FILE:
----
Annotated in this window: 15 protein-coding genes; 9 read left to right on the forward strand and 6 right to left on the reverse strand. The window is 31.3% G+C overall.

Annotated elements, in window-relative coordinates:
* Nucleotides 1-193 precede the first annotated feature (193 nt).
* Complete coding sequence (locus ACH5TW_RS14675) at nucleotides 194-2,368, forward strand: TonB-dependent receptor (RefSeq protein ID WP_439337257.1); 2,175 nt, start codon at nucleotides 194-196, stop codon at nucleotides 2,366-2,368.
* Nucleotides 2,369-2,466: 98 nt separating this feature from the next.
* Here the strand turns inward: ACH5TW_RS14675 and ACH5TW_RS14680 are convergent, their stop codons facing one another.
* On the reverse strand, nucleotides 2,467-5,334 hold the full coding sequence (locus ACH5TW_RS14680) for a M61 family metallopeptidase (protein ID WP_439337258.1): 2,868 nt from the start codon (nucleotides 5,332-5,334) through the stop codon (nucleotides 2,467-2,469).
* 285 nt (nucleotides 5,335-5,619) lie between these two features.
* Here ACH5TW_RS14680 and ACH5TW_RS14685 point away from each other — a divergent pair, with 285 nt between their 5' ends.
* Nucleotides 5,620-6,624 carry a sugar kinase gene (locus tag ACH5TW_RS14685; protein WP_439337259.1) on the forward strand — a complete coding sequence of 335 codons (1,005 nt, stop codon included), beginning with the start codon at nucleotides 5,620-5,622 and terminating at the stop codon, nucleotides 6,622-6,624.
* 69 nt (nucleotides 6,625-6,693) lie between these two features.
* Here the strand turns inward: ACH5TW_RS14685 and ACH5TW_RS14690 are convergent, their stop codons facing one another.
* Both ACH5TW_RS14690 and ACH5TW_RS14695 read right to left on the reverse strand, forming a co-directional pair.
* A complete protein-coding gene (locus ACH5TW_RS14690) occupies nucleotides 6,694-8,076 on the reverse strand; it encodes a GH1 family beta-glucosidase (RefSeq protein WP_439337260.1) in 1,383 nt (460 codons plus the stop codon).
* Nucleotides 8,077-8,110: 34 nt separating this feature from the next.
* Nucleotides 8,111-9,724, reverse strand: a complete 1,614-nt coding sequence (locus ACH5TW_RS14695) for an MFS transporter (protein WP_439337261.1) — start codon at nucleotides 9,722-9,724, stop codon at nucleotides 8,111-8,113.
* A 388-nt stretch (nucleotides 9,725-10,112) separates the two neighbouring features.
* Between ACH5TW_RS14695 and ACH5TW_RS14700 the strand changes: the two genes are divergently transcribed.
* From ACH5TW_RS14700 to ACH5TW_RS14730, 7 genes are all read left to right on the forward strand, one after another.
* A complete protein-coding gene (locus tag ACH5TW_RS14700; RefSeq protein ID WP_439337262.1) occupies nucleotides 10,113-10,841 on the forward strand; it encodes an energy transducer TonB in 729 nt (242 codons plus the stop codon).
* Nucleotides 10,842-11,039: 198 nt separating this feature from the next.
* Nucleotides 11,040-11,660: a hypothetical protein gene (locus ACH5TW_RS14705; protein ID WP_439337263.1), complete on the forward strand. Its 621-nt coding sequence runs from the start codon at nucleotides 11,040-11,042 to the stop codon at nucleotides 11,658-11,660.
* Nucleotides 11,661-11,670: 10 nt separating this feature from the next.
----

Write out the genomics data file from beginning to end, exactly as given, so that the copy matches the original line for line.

Annotated in this window: 15 protein-coding genes; 9 read left to right on the forward strand and 6 right to left on the reverse strand. The window is 31.3% G+C overall.

Annotated elements, in window-relative coordinates:
* Nucleotides 1-193 precede the first annotated feature (193 nt).
* Complete coding sequence (locus ACH5TW_RS14675) at nucleotides 194-2,368, forward strand: TonB-dependent receptor (RefSeq protein ID WP_439337257.1); 2,175 nt, start codon at nucleotides 194-196, stop codon at nucleotides 2,366-2,368.
* Nucleotides 2,369-2,466: 98 nt separating this feature from the next.
* Here the strand turns inward: ACH5TW_RS14675 and ACH5TW_RS14680 are convergent, their stop codons facing one another.
* On the reverse strand, nucleotides 2,467-5,334 hold the full coding sequence (locus ACH5TW_RS14680) for a M61 family metallopeptidase (protein ID WP_439337258.1): 2,868 nt from the start codon (nucleotides 5,332-5,334) through the stop codon (nucleotides 2,467-2,469).
* 285 nt (nucleotides 5,335-5,619) lie between these two features.
* Here ACH5TW_RS14680 and ACH5TW_RS14685 point away from each other — a divergent pair, with 285 nt between their 5' ends.
* Nucleotides 5,620-6,624 carry a sugar kinase gene (locus tag ACH5TW_RS14685; protein WP_439337259.1) on the forward strand — a complete coding sequence of 335 codons (1,005 nt, stop codon included), beginning with the start codon at nucleotides 5,620-5,622 and terminating at the stop codon, nucleotides 6,622-6,624.
* 69 nt (nucleotides 6,625-6,693) lie between these two features.
* Here the strand turns inward: ACH5TW_RS14685 and ACH5TW_RS14690 are convergent, their stop codons facing one another.
* Both ACH5TW_RS14690 and ACH5TW_RS14695 read right to left on the reverse strand, forming a co-directional pair.
* A complete protein-coding gene (locus ACH5TW_RS14690) occupies nucleotides 6,694-8,076 on the reverse strand; it encodes a GH1 family beta-glucosidase (RefSeq protein WP_439337260.1) in 1,383 nt (460 codons plus the stop codon).
* Nucleotides 8,077-8,110: 34 nt separating this feature from the next.
* Nucleotides 8,111-9,724, reverse strand: a complete 1,614-nt coding sequence (locus ACH5TW_RS14695) for an MFS transporter (protein WP_439337261.1) — start codon at nucleotides 9,722-9,724, stop codon at nucleotides 8,111-8,113.
* A 388-nt stretch (nucleotides 9,725-10,112) separates the two neighbouring features.
* Between ACH5TW_RS14695 and ACH5TW_RS14700 the strand changes: the two genes are divergently transcribed.
* From ACH5TW_RS14700 to ACH5TW_RS14730, 7 genes are all read left to right on the forward strand, one after another.
* A complete protein-coding gene (locus tag ACH5TW_RS14700; RefSeq protein ID WP_439337262.1) occupies nucleotides 10,113-10,841 on the forward strand; it encodes an energy transducer TonB in 729 nt (242 codons plus the stop codon).
* Nucleotides 10,842-11,039: 198 nt separating this feature from the next.
* Nucleotides 11,040-11,660: a hypothetical protein gene (locus ACH5TW_RS14705; protein ID WP_439337263.1), complete on the forward strand. Its 621-nt coding sequence runs from the start codon at nucleotides 11,040-11,042 to the stop codon at nucleotides 11,658-11,660.
* Nucleotides 11,661-11,670: 10 nt separating this feature from the next.